Coming Full Circle

Jim Puffalt’s arrival as Moose Jaw's city manager brought his career full circle to the city where it all began

Jim Puffalt grew up on a family farm near Broadview. He loved the outdoor life and enjoyed the business end of farming, but he was not sure that farming was the career for him. “I wanted to run a business,” he says. “I was looking at post-secondary business programs and chose Saskatchewan Polytechnic because they offered a two-year diploma instead of a four-year degree, and four years seemed like forever to me back then.” I also had family in Moose Jaw and my brother had attended.

Jim arrived on Moose Jaw campus and says his two years flew by. “I had a blast. I came from Broadview High School with a graduating class of 10, so coming to the city was a chance to meet a bunch of new people, try new things and make new friends.”

“Second year was an experience” Jim says. “I ran for student council and became the Student Association Sports Director. I worked hard to get good marks, while ensuring my duties on the SRC were being completed. It was a fun year.”

When he graduated, Jim entered a tough job market. A lingering economic slump meant jobs were hard to come by. Jim applied for various positions, including a posting for a town administrator in Elrose. To his surprise, he got an interview; to his even greater surprise, he got the job.

“The day I arrived, I spent two hours with the existing town administrator before he literally handed me the keys to the office and left,” Jim says. “There I was, just 20 years old and running the Elrose Town Office.”

His Sask Polytech education gave him the business and administrative knowledge he needed to apply in a practical setting. “Sask Polytech sets you up for success. They give you the background; it’s up to you to apply those skills to your career.”

“I was the one doing the books, taking Council minutes, sending out the water bills – in fact, typing and mailing the water bills,” he says. “It was trial and error. Luckily, I had a great mayor who taught me about customer service and how to look after people.”

During his career, looking after people has been Jim’s mantra. “In municipal administration, we impact people’s daily lives. Whether it’s providing water for homes and businesses, recreational facilities or clearing snow from roads, we take care of all the things that impact quality of life.”

After five years in Elrose, Jim moved on to become Town Administrator in Wilkie, which had a slightly larger population of about 1,000. “Since I started in the top municipal position, I had to move to larger communities to advance my career,” he says.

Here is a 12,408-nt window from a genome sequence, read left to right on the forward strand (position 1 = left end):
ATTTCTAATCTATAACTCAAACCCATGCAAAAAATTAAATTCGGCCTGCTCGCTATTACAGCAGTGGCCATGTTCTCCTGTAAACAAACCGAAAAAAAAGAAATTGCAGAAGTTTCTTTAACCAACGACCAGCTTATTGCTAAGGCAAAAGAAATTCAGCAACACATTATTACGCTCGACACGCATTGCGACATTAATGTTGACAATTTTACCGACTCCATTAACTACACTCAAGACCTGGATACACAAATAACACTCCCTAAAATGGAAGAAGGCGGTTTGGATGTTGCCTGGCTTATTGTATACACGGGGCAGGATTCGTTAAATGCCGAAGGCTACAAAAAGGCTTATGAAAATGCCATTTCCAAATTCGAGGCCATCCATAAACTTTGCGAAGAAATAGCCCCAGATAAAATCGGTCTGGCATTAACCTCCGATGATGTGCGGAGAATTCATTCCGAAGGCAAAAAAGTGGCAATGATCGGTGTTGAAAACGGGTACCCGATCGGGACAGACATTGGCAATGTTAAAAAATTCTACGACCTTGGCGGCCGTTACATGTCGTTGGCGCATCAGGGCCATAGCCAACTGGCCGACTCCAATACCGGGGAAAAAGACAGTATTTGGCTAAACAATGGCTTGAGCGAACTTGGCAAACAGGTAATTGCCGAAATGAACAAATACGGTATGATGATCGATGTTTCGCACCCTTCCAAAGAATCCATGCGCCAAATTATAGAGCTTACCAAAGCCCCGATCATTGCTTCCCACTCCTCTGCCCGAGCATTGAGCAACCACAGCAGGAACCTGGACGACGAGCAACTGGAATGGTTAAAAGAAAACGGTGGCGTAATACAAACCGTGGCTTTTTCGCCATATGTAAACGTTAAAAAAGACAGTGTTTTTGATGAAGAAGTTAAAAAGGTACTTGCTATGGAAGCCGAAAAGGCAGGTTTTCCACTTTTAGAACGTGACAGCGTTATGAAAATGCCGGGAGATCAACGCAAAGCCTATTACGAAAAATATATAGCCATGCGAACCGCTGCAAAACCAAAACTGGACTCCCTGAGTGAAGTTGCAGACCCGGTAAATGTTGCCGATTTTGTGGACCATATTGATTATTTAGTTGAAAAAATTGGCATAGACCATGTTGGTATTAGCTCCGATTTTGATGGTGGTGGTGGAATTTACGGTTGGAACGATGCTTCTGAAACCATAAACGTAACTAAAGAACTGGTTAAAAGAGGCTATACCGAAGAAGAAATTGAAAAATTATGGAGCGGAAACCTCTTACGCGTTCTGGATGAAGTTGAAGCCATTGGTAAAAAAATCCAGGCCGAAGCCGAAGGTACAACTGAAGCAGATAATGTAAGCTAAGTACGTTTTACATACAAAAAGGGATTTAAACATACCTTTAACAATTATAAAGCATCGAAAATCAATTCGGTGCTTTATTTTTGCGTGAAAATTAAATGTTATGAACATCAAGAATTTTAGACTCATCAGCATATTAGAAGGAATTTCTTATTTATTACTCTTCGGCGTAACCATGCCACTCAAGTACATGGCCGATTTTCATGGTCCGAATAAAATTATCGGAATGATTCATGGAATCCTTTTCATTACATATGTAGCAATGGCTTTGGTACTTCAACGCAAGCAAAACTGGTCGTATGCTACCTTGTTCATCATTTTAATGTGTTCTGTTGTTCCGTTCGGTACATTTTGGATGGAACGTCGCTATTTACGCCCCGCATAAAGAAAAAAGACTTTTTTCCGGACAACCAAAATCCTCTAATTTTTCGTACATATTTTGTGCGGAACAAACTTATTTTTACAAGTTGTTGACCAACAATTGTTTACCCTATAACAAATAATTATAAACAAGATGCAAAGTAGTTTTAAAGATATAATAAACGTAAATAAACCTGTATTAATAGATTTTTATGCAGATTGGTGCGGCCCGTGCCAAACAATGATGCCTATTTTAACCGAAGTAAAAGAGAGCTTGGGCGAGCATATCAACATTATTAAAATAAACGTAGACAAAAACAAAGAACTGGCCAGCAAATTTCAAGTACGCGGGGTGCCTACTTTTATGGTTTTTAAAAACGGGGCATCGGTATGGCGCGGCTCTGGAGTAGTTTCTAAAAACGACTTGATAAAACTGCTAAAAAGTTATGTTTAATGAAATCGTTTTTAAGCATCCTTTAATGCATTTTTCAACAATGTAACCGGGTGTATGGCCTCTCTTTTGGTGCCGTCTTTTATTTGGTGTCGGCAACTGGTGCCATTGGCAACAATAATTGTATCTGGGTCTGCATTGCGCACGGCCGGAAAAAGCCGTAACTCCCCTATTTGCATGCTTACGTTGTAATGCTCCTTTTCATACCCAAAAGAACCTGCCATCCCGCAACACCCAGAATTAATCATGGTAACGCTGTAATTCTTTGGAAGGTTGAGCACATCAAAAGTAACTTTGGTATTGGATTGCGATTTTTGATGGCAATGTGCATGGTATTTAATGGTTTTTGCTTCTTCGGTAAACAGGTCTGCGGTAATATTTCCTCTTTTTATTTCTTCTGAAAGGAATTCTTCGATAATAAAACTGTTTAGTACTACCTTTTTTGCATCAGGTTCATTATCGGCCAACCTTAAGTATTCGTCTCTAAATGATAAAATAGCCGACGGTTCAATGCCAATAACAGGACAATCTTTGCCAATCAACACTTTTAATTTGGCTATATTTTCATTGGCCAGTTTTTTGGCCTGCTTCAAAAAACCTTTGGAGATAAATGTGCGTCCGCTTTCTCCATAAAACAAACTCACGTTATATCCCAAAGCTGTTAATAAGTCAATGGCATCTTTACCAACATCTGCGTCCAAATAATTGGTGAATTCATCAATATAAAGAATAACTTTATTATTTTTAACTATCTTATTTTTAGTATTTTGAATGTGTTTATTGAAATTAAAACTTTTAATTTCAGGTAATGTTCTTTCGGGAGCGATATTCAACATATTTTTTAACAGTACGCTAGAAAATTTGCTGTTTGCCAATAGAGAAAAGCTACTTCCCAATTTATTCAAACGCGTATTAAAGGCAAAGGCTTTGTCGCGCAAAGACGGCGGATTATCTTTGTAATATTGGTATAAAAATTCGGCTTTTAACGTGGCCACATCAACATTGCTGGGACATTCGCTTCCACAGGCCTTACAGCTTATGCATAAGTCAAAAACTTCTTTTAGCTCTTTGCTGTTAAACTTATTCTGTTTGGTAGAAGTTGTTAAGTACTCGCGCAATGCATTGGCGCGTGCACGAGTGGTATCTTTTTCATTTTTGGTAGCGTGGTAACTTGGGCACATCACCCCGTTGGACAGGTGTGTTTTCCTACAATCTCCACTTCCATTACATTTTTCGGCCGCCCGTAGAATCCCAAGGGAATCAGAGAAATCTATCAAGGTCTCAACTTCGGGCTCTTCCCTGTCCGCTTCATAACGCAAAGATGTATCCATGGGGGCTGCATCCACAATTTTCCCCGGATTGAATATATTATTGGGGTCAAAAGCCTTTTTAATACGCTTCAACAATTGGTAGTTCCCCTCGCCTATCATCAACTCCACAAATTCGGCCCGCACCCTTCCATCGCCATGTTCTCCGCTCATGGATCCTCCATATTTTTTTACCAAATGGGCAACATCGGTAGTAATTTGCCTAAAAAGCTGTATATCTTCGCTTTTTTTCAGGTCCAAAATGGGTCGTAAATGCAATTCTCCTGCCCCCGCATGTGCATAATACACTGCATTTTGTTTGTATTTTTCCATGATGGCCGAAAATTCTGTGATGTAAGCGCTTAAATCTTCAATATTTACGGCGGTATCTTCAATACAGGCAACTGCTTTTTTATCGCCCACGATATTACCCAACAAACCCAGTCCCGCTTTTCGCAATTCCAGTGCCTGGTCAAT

After Wilkie, Jim became City Administrator in Dauphin, Manitoba (pop. 8,000), followed by City Manager in Estevan (pop. 11,000) and then North Battleford (pop. 14,000), until becoming City Manager in Moose Jaw (pop. 35,000) in 2018.

Jim has been involved in many municipal projects over the years, from replacement of underground infrastructure in each of his municipal stops, to construction of Estevan’s Affinity Place Events Centre, implementation of North Battleford’s Downtown Master Plan and Community Safety Program, to current initiatives supporting the construction of Moose Jaw's Agri-Food Industrial Park, climate change, economic development, tourism and downtown enhancement in Moose Jaw.

“Over my career, I’ve moved from a one-person town office, where I did everything, to being City Manager of an organization of over 300 employees, where my position is much more of a leadership role,” Jim says. “I get the most satisfaction from building a culture of service where Council and staff work together to deliver municipal services to residents.”

Jim admits that municipal administration can be a pressure-cooker career, but he thinks his early farm upbringing gave him both the necessary work ethic and the ability to remain calm in the middle of a storm.

“In my job, every day is different. There are always deadlines, new priorities, things you have to deal with right away. I’ve been able to handle the pressure pretty well, because growing up on a farm and the teaching from my family, you learn how to deal with things as they come up and to do what needs to be done,” Jim says. “It also comes back to what I learned from my first mayor—municipal service is about customer service and looking after people.”

May 2021



Saskatchewan Polytechnic serves students through applied learning opportunities on Treaty 4 and Treaty 6 Territories and the homeland of the Métis.